In addition to the dark roasted and hand brewed coffee, often times with a tiny milk jug on the side, you’ll mainly be served homemade cake in Kissaten.
Guests that aren’t into sweet during their stay, can order a sandwich, too. Some Kissaten also serve hot food, which I personally never tried. A number of cafés also offer very unusual coffee creations with or without alcohol, which are perfect for Instagram and Co.
Japanese Kissaten in Tokyo and my favorite Kissaten
Among the Kissaten in Tokyo you can find everything from the chain to the fancy hidden gem with a somewhat unusual code of conduct:
At chain coffee house Hoshino Coffee you can choose between five breakfast options – the “morning set” – consisting of a tea or coffee and, for example, a French toast.
At independent Kissaten Tomunekogo in Kichijoji you are not allowed to talk or take pictures (I secretly took some anyways with my smartphone) – everything for the relaxed well-being of the guest!
I didn’t count, but I’ve been to at least 15 Kissaten during the last three times I visited Tokyo over the past years. Some of them have made it into the list of my favorite cafes in Tokyo that you’ll find below. I, of course, let you know why!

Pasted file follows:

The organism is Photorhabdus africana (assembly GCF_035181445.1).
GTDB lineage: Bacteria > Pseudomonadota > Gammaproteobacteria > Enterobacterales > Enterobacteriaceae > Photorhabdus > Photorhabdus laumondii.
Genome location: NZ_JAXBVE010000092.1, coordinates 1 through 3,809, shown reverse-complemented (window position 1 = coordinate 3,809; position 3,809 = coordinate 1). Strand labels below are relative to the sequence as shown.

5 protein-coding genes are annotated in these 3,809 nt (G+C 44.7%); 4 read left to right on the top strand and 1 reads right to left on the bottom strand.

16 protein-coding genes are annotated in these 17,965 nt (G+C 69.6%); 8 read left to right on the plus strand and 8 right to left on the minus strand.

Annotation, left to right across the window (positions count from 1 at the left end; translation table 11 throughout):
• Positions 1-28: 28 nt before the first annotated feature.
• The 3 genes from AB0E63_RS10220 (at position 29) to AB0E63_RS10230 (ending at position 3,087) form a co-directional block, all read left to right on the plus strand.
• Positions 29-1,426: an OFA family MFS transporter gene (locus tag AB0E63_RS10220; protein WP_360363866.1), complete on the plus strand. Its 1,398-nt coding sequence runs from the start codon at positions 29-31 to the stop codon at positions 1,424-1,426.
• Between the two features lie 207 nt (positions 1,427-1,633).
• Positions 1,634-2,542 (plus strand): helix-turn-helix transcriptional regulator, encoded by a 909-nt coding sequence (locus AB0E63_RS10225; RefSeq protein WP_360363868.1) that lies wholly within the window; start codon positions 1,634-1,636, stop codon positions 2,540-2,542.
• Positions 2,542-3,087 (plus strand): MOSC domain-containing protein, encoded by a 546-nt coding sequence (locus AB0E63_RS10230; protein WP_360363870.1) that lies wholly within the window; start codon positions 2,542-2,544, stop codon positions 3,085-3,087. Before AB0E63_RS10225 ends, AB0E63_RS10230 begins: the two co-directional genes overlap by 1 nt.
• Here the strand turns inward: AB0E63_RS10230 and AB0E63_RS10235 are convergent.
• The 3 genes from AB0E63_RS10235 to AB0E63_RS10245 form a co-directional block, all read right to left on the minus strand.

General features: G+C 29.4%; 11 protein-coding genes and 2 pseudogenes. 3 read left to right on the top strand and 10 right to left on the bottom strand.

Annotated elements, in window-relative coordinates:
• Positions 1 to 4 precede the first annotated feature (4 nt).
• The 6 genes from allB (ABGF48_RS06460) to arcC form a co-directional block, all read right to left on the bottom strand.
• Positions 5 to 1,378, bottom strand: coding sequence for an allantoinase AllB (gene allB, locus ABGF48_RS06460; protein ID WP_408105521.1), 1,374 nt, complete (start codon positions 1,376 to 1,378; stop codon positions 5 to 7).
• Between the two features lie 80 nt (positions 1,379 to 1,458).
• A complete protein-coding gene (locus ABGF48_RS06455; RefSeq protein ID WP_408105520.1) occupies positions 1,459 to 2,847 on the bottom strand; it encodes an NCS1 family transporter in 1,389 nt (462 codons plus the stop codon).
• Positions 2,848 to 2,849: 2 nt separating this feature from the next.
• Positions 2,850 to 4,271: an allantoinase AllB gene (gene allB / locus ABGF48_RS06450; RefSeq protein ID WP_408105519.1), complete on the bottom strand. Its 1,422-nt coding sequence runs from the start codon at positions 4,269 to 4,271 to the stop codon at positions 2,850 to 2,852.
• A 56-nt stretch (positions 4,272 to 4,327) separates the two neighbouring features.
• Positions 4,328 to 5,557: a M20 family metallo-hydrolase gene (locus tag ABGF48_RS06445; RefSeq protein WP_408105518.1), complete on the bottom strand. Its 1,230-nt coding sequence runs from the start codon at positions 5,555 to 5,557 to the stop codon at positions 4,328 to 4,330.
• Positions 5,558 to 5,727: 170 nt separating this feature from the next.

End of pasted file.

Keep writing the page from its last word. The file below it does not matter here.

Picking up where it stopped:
Café Bon, near Shinjuku railway station
This Kissaten is located in the basement and is almost invisible from the street. The coffee is prepared here with the Hario filter, dark roasts, as one is used to in Kissaten.
The highlight of this Kissaten, however, are the really noble collection cups with matching saucer. Nothing compared to the ones of grandma, trust me! For each of these sets, the guest receives a card – not for the coffee, but for the cup and plate set! On it you can read about the origin of the set and the design.
Kabuki, between Asakusa and Akihabara
A very simple Kissaten in which each (!) of the above characteristics applies! And yet Kabuki is something very special: The café has only a few seats at the counter and additionally at 3 to 4 small tables, which are quickly occupied.
Especially on that Saturday afternoon, when I visited the Kabuki. That meant for many, queuing for a coffee. And chocolate! Because Kabuki is not only a coffee, but also chocolate shop.
Everything is single origin and handmade. If you go there, please try the Coffee-Chocolate-Pairing. Or order a hot chocolate made from the small chocolate bars.
Moon Factory Coffee, Sangenjaya
This Kissaten is run by a couple who serve their famous home-baked white or dark cheese cakes in addition to the coffee specialties. Do not be surprised, the pieces are tiny, but worth every single yen!